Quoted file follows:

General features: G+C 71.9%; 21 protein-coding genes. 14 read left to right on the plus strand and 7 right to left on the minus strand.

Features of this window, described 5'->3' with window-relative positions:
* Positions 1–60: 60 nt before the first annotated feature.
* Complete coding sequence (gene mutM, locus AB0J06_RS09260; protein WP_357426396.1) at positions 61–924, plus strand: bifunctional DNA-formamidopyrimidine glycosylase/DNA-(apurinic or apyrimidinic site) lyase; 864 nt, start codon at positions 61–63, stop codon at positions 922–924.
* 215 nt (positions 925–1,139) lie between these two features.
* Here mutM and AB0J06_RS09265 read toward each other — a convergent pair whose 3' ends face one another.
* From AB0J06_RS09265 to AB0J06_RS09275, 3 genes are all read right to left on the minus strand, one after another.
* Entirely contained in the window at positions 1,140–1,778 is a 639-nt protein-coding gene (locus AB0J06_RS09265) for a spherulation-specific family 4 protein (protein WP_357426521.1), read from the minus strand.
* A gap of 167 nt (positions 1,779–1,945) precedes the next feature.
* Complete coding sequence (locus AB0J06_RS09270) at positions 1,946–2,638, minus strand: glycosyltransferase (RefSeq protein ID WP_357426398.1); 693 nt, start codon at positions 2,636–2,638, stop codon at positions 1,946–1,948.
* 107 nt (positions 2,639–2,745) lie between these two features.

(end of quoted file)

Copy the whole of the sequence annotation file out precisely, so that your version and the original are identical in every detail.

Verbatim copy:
General features: G+C 71.9%; 21 protein-coding genes. 14 read left to right on the plus strand and 7 right to left on the minus strand.

Features of this window, described 5'->3' with window-relative positions:
* Positions 1–60: 60 nt before the first annotated feature.
* Complete coding sequence (gene mutM, locus AB0J06_RS09260; protein WP_357426396.1) at positions 61–924, plus strand: bifunctional DNA-formamidopyrimidine glycosylase/DNA-(apurinic or apyrimidinic site) lyase; 864 nt, start codon at positions 61–63, stop codon at positions 922–924.
* 215 nt (positions 925–1,139) lie between these two features.
* Here mutM and AB0J06_RS09265 read toward each other — a convergent pair whose 3' ends face one another.
* From AB0J06_RS09265 to AB0J06_RS09275, 3 genes are all read right to left on the minus strand, one after another.
* Entirely contained in the window at positions 1,140–1,778 is a 639-nt protein-coding gene (locus AB0J06_RS09265) for a spherulation-specific family 4 protein (protein WP_357426521.1), read from the minus strand.
* A gap of 167 nt (positions 1,779–1,945) precedes the next feature.
* Complete coding sequence (locus AB0J06_RS09270) at positions 1,946–2,638, minus strand: glycosyltransferase (RefSeq protein ID WP_357426398.1); 693 nt, start codon at positions 2,636–2,638, stop codon at positions 1,946–1,948.
* 107 nt (positions 2,639–2,745) lie between these two features.